The Importance of Ensuring Safety Matters
By Georgina Poole
Nobody should fail to return home from work. But sadly in FY20/21 194 people lost their lives in workplace accidents.
194 people who went to work and never returned home. 194 mothers, fathers, sons, daughters, husbands, wives, friends and loved ones who started their work day as any other and rather than another day in their lives, it ended up being their last. And this statistic only covers fatalities – other workplace injuries occur at a mind boggling frequency that is simply unacceptable.
Simply put, that is why safety matters. It is why it should matter to everyone. It is why safety is at the top of the construction and infrastructure industry’s agenda. Sadly the things we can be passionate about and believe to be vital can become something we are complacent about because familiarity can lead to unconscious complacency.
So, how do we ensure that safety remains an active part of our agenda? How can we make sure we actively participate and don’t see safety as something that we are all aware of, but don’t really turn our minds to?
I think that the answer is organisation wide, active engagement.
Why safety cannot be tick boxes and checklists
There has been some confusion between safety work and safety of work:
- Safety work is activities like conducting inspections, observation checklists and putting up posters for various things – these types of activities add no value or impact to the front-line employees actually doing the work itself.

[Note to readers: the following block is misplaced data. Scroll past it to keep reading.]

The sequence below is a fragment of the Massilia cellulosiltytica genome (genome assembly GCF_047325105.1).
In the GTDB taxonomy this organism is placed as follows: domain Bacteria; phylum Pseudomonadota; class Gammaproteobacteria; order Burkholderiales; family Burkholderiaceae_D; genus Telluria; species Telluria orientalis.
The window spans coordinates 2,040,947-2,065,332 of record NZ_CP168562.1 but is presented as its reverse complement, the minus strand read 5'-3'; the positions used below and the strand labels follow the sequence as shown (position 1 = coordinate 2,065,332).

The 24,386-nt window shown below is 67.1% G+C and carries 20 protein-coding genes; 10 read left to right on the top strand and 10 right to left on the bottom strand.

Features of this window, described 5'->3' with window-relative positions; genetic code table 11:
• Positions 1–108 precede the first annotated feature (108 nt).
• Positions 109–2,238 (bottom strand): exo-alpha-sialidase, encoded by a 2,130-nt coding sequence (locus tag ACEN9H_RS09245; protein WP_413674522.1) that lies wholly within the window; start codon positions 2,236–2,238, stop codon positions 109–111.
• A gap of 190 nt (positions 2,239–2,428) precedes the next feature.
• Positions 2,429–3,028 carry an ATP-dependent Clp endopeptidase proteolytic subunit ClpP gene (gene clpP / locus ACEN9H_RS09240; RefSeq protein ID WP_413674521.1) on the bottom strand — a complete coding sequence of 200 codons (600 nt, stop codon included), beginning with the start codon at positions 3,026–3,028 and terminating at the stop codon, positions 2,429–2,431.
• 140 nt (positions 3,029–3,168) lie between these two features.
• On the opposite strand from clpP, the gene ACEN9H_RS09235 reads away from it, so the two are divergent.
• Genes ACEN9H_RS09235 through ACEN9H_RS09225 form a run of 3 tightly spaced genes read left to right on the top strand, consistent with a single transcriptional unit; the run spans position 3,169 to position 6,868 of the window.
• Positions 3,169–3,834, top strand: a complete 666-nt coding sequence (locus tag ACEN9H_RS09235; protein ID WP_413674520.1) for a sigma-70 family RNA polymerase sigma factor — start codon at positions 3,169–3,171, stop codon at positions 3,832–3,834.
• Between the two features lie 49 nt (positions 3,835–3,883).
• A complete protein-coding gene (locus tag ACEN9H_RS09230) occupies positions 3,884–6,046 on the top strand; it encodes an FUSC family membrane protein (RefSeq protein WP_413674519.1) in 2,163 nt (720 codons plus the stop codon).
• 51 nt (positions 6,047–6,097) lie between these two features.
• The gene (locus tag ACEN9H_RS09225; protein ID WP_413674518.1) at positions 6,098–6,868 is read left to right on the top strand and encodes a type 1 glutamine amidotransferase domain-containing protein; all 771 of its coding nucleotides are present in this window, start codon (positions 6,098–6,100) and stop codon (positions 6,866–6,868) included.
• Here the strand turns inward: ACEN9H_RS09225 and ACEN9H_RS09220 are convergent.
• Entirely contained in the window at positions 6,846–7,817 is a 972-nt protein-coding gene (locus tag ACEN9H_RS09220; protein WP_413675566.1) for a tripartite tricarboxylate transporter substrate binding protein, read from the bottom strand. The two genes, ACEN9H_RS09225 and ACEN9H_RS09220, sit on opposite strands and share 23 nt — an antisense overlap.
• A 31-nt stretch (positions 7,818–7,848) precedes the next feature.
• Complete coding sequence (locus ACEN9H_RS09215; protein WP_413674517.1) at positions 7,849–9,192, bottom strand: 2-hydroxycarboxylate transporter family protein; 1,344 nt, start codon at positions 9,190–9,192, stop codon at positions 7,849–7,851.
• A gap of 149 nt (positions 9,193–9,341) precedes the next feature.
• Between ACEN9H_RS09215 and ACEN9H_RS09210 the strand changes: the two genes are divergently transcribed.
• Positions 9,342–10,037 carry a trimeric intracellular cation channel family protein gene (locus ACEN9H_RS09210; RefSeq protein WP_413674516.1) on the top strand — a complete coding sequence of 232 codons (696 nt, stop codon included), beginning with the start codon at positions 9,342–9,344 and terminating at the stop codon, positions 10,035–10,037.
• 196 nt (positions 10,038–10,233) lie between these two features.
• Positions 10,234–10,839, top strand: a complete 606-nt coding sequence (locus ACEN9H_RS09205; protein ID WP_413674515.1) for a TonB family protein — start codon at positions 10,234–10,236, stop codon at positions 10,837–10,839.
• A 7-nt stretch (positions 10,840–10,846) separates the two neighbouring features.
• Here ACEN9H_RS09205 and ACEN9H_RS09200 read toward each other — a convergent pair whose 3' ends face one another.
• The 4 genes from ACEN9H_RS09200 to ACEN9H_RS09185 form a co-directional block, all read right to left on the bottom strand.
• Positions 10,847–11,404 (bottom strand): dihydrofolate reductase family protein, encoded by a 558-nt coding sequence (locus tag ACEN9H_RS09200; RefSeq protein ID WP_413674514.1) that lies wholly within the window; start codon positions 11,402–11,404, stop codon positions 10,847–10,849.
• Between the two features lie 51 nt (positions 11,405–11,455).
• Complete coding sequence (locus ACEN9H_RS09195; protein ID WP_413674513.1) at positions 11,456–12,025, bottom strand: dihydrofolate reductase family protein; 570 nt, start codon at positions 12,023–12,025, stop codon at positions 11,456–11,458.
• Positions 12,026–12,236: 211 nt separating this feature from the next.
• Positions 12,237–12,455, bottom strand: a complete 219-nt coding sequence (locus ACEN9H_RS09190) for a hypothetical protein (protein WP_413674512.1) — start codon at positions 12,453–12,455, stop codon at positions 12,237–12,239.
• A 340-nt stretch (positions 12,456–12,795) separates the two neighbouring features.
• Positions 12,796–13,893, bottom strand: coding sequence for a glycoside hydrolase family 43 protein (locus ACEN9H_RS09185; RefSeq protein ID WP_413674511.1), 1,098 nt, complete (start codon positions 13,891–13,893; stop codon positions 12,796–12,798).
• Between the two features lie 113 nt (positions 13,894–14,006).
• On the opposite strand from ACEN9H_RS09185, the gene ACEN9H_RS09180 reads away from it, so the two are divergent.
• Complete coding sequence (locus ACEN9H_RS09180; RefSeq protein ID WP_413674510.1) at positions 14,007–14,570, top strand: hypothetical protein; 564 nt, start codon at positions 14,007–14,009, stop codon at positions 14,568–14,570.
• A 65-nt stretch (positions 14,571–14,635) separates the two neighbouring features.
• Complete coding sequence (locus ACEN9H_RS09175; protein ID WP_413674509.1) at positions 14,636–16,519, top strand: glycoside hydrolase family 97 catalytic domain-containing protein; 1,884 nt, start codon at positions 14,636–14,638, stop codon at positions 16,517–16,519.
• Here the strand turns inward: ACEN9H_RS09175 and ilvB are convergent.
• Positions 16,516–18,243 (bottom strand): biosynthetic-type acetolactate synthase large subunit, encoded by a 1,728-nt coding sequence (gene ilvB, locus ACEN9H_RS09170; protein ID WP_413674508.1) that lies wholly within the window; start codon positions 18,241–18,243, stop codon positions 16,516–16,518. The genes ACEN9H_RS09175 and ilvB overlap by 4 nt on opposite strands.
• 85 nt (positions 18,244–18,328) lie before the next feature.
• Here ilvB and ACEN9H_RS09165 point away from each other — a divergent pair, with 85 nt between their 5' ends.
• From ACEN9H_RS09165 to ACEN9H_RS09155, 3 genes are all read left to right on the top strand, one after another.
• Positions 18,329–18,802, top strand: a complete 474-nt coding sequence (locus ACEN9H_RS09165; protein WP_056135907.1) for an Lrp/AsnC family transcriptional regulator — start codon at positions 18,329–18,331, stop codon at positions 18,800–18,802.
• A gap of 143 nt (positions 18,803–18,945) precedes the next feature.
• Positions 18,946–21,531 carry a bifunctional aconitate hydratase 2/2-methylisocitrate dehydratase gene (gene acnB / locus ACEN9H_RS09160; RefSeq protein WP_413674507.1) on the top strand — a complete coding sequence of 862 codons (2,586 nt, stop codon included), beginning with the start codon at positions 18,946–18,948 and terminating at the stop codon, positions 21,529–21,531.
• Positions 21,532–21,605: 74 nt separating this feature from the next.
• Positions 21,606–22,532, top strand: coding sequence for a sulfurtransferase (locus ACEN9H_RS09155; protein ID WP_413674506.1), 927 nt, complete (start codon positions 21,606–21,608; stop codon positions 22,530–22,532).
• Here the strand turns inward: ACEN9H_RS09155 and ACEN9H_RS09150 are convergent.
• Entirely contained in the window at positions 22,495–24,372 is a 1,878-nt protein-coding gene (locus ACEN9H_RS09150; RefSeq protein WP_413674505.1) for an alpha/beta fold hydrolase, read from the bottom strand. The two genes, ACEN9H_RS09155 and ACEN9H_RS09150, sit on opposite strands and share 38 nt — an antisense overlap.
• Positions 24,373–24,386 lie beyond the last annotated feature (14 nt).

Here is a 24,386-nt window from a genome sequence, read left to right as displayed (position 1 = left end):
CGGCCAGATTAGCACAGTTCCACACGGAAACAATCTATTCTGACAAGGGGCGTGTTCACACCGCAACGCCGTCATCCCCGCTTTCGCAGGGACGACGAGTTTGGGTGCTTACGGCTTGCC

- Safety of work is conducting those activities that do add value – closing the gap between corporate strategy and the work being undertaken by the employees from the ground level up. Activities like facilitating learning teams that assist in identifying gaps in organisational systems and processes, reducing the compromise of safety and minimising the risk of injury and harm.
The former does nothing to create the latter. A poster in the office kitchen may offer a reminder, but it cannot prevent someone undertaking an unsafe lift, failing to identify an obvious hazard or simply switching off while undertaking their activities.
Therefore injuries, incidents and fatalities continue to occur because we continue to tick boxes. Poster placed? Job done. Annual safety week morning tea? Job done. The harsh reality is the opposite, they are part of safety, but are far from the entirety, and that’s what must change.
Safety must be culturally embedded in a workplace
A workplace’s health and safety culture impacts almost every aspect of the business – obviously, when there is a safety culture that is psychologically safe, workers trust their team members and their leaders to act accordingly when a health and safety issue is raised. This creates a happier, more productive workplace and allows creativity, innovation and continuous improvement.
Organisations with poor workplace culture become less attractive to prospective employees – In my own past personal experiences, prior to joining an organisation, I have reached out to numerous people within the company and asked them a couple of questions about the company’s health and safety culture. I have then used this information to assist me in determining if that workplace is somewhere I want to be. Hiring Managers and Recruiters tend to brush over this lightly in an interview. However, I find talking to real workers on the ground within that organisation gives a more realistic and telling view of what is going on.